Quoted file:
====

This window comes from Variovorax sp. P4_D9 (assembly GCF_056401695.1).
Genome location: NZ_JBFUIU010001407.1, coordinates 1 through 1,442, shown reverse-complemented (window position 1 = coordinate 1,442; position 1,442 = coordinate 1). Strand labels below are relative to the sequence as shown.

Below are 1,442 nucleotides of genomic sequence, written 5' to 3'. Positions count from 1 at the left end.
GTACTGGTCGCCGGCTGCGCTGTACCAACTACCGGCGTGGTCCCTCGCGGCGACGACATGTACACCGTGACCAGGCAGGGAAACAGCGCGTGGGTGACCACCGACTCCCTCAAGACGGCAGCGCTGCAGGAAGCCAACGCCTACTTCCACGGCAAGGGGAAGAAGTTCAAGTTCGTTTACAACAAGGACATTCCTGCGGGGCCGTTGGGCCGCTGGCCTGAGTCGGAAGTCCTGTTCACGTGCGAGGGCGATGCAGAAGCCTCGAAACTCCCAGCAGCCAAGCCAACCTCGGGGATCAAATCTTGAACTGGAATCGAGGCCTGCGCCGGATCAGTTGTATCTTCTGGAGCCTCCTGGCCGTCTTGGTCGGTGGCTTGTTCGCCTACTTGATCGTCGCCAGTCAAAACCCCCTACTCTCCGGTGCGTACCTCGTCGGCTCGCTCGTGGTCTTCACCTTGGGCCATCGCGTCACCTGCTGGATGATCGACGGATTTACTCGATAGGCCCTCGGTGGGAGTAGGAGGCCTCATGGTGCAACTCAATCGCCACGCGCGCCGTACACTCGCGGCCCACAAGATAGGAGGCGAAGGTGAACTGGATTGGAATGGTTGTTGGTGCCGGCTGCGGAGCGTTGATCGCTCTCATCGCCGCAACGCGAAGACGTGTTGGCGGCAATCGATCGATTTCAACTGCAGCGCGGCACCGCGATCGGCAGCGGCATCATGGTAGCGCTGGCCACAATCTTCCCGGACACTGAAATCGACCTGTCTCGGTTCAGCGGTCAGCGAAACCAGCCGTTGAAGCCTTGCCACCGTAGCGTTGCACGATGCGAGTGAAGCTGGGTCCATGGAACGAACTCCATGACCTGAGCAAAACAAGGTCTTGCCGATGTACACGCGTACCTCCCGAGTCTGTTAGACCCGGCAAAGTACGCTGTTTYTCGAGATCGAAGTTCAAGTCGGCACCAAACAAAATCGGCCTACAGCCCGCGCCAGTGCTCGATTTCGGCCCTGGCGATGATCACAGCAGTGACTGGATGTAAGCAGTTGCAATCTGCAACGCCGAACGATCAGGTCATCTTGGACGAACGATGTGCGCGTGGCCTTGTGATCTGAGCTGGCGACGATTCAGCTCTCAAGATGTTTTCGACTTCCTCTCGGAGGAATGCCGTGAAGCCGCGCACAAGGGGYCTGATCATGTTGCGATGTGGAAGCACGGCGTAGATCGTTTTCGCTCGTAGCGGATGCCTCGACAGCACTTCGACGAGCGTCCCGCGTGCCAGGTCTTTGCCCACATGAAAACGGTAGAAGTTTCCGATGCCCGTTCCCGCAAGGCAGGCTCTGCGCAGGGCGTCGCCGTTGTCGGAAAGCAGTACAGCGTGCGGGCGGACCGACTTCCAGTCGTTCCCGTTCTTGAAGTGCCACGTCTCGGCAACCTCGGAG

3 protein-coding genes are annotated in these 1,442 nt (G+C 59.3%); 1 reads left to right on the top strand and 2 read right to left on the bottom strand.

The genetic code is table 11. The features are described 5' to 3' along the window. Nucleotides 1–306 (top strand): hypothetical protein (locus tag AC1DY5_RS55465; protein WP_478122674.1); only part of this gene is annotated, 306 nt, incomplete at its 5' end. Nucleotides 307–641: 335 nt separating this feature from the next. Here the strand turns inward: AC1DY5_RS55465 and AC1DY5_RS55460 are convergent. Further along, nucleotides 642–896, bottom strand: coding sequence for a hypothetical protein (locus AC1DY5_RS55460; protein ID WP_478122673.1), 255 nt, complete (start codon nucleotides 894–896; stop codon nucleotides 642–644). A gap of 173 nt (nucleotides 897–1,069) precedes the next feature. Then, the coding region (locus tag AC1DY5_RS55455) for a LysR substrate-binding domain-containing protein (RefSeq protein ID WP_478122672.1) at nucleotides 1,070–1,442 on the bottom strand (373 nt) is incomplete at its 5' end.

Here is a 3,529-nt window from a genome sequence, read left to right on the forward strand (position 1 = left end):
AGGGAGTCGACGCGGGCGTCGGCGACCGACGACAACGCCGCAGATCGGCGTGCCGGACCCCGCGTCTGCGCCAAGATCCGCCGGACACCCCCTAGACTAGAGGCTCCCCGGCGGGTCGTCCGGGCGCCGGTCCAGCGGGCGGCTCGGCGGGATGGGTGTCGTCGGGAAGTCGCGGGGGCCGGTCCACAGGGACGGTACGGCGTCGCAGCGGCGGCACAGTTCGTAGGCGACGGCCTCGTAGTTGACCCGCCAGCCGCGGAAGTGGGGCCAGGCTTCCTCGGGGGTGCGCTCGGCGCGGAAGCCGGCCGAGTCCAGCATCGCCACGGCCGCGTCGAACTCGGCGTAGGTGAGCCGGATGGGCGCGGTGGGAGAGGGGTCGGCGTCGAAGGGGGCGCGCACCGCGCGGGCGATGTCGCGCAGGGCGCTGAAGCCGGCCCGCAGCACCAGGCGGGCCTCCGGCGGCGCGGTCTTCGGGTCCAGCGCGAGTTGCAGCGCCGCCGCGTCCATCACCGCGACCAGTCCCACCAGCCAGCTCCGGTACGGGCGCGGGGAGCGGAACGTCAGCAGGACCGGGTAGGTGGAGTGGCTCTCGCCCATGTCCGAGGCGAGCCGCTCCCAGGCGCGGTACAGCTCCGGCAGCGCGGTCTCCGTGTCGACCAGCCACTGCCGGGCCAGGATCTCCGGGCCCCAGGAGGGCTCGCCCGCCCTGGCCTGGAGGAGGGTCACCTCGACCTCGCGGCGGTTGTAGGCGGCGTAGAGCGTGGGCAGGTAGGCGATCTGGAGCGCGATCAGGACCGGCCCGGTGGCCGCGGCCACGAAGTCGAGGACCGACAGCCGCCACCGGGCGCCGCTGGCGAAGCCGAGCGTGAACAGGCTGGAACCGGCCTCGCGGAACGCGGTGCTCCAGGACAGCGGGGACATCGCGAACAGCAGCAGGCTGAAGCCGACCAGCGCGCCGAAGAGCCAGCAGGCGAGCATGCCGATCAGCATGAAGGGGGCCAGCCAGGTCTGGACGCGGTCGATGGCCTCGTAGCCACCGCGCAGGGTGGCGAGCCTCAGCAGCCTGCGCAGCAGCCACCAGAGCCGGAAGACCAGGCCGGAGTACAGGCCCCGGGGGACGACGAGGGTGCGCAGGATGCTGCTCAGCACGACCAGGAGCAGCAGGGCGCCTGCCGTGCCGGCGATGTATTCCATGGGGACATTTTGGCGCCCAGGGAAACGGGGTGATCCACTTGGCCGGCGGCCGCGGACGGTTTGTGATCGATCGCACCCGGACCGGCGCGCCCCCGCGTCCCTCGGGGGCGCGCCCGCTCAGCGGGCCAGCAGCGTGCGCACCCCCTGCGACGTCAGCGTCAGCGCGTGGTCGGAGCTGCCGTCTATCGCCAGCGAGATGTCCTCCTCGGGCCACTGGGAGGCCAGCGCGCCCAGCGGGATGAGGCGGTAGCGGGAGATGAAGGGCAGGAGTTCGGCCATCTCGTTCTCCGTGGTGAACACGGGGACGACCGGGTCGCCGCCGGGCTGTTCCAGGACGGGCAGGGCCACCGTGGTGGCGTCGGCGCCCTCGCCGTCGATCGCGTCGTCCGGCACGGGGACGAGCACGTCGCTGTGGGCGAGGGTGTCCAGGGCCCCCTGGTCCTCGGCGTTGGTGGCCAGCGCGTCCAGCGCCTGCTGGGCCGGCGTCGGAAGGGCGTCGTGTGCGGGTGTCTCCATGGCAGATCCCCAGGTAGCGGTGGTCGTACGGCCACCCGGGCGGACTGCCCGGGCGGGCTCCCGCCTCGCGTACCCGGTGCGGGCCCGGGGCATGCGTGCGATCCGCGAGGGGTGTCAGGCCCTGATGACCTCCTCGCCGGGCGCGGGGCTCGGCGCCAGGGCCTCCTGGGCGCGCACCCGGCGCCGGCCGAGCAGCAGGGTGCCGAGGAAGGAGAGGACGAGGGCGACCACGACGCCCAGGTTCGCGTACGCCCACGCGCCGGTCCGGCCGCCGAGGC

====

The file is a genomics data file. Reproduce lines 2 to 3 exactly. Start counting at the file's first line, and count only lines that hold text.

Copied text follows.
Genome location: NZ_JBFUIU010001407.1, coordinates 1 through 1,442, shown reverse-complemented (window position 1 = coordinate 1,442; position 1,442 = coordinate 1). Strand labels below are relative to the sequence as shown.

Below are 1,442 nucleotides of genomic sequence, written 5' to 3'. Positions count from 1 at the left end.